SÃO PAULO – Church organizations in the Brazilian Amazon, which have struggled to meet the needs of thousands of people during the worst phase of the COVID-19 pandemic, have been pointing out that the situation for the poorest has not changed, despite the normalization of social life during the past year.
One of the consequences of the continuous economic crisis in the region is widespread famine. According to information released by the Brazilian Research Network on Food Sovereignty and Security (Rede Penssan), 54 percent of the small growers in the Northern part of Brazil – which constitutes most of the rainforest – face serious or moderate food insecurity.
In large Amazonian cities like Manaus and Belém, church groups have noticed increasing numbers of homeless people on the streets and higher demands for donations.
Among several Indigenous groups, hunger has been steadily growing over the past few years, leading to humanitarian catastrophes like the one the Yanomami people is currently facing – which caused hundreds of deaths from starvation and malaria.
Earlier this month, the Pan-Amazon Ecclesial Network (REPAM) in Brazil launched a campaign against hunger in the region. The idea is to go beyond the simple distribution of food kits and highlight the roots of the problem.
“Hunger is a problem that has different dimensions in the Amazon. It impacts riverside communities, traditional peoples, and the urban poor. The Church needs to look at it with attention and develop a continuous effort to fight it,” Bishop Evaristo Spengler of Boa Vista, who heads REPAM Brazil, told Crux.
This year, the theme of the Bishops’ Conference’s Fraternity Campaign – a Lenten drive to collect funds for Catholic social works and raise awareness on social issues – was hunger, so all dioceses, parishes, and ecclesial organizations had a chance to reflect on the problem during Lent.
“Our idea is to keep campaigning in the Amazon till the end of 2023, considering the seriousness of hunger in the region,” Spengler added.
The causes of food insecurity in one of the most diverse biomes in the world are complex, explained Bishop Pedro Brito of Palmas, Tocantins state.
“In Tocantins, there are 9 million head of cattle and a population of 1.5 million residents. But all that beef does not reach the poor. Agribusiness is powerful, but does not benefit the people,” Brito said.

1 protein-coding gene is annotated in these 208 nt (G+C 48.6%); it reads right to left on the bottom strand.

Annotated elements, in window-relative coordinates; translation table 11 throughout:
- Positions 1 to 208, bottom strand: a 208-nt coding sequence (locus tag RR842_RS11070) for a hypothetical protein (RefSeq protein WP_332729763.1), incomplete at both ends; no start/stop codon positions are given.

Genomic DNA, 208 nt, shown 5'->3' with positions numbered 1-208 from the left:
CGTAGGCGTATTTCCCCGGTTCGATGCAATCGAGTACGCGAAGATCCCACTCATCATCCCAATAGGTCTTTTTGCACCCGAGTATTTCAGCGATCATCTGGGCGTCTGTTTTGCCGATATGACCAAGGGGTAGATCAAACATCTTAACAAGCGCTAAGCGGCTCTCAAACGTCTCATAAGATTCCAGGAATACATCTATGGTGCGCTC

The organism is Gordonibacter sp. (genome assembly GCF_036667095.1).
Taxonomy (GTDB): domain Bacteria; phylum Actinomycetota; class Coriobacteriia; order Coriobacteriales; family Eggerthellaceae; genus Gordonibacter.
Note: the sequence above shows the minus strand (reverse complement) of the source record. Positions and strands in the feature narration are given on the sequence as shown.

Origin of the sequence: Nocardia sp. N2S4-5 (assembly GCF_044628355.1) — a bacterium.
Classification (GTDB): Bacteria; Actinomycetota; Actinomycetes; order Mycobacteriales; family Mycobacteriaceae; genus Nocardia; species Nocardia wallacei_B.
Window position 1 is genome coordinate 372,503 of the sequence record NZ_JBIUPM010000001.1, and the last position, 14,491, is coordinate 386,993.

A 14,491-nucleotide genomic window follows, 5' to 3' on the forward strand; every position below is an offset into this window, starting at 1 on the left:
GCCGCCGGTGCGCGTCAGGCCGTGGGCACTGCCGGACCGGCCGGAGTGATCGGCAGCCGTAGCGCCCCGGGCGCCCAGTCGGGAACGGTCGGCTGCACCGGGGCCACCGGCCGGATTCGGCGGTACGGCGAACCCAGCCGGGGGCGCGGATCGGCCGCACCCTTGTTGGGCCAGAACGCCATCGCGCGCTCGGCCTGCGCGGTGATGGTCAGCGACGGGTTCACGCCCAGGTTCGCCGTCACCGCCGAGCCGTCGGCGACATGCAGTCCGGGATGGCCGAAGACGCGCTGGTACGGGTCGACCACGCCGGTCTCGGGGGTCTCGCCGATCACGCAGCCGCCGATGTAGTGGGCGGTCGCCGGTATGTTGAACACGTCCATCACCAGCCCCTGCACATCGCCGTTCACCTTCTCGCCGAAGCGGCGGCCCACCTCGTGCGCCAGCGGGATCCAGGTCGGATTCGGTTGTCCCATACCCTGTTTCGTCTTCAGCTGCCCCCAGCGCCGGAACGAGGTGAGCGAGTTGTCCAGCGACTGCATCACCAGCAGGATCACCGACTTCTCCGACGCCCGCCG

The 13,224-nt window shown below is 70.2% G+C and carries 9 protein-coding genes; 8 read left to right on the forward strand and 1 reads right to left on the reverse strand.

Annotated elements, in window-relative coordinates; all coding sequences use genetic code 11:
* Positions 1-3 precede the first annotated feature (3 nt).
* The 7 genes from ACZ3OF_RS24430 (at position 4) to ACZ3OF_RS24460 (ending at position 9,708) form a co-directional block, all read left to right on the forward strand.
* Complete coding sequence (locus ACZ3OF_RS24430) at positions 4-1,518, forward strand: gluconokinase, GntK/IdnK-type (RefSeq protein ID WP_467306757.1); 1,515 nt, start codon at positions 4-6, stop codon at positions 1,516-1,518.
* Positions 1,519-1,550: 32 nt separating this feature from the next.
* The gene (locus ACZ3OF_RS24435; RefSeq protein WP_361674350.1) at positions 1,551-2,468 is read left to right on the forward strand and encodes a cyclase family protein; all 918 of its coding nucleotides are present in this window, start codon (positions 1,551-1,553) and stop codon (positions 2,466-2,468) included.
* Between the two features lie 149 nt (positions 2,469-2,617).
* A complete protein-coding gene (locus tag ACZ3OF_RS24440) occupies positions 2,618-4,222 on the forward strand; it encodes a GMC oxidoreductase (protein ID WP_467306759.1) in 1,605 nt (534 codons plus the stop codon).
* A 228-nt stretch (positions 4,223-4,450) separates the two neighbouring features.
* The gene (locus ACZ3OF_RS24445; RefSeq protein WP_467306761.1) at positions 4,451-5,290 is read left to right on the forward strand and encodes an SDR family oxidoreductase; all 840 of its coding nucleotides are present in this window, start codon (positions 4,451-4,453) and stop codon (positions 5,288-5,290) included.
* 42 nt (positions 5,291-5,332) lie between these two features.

He said that many small growers feel the effects of the pollution caused by pesticides used in monocultures and end up selling their lands to big landowners. In the cities, they cannot find a job.
“The food prices are high, so no one is able to buy the necessary items. That is why hunger is growing,” he added.
In the city of Manaus, the largest in the Amazon with a population of 2.2 million, the local Caritas keeps distributing 3,000 food kits every week in different districts.
“The pandemic is over, but the unemployment rate is high. Poverty is increasing, especially on the outskirts of the city,” Deacon Afonso Brito, executive secretary of Caritas Manaus, told Crux.
The crisis was made worse by heavy rains that hit the region over the past few weeks, causing floods and destroying dozens of houses.
“We also realized that the number of Venezuelan immigrants arriving in the city has been growing. They ask for food and help to move to other regions,” Brito said.
After a huge influx of Venezuelans between 2018 and 2019, the number of people crossing the border with Roraima had ups and downs. Lately, at least 600 Venezuelan immigrants have been entering Brazil every day.
The urbanization process is rapidly transforming the Amazon, argued Spengler – and that has been causing food insecurity as well.
“Housing is expensive. People lack the money to buy food. At the same time, they lose the eating habits they used to have in the countryside and buy ultra processed food in the city,” he said.
For traditional populations as Indigenous groups, quilombola communities – formed by the descendants of African slaves who fled captivity when slavery was legal in Brazil (1500-1889) – and small growers, land disputes have been a major cause of hunger.
“In the Yanomami territory, there were more than 20,000 illegal miners. They polluted the water and the soil, so now the people cannot plant, fish, and hunt as they used to do,” Spengler said.
In the state of Rondônia, quilombola groups have been feeling the impact of the contamination of rivers by great farms that use pesticides. The stocks of fish that they used to capture are now low, explained Roberto Ossak, the local coordinator of the Land Pastoral Commission (known as CPT).
“Many communities have been impoverished over the past few years after their lands were opened for lumber exploitation. That impacted their capacity to produce food,” he told Crux.
But the region’s fertile soil has been assuring that most quilombolas have access to food, he said.
“What we are now trying to do is to improve the quality of the food they eat,” Ossak said.
The CPT has been encouraging quilombolas to produce vegetable varieties that they had traditionally grown – and to exchange those seeds with their neighbors.
“We have promoted the exchange of traditional seeds of maize, beans, yucca, and rice, which will result in healthy food, grown without pesticides,” he said.
The CPT also supports the local production of other items, like yucca flour – something that helps the communities to generate income.
REPAM supports Ossak’s work, providing fuel to the boat that he uses to visit distant communities.
“We are now helping the quilombolas to create civic associations, so they can receive governmental funds for their projects,” he said.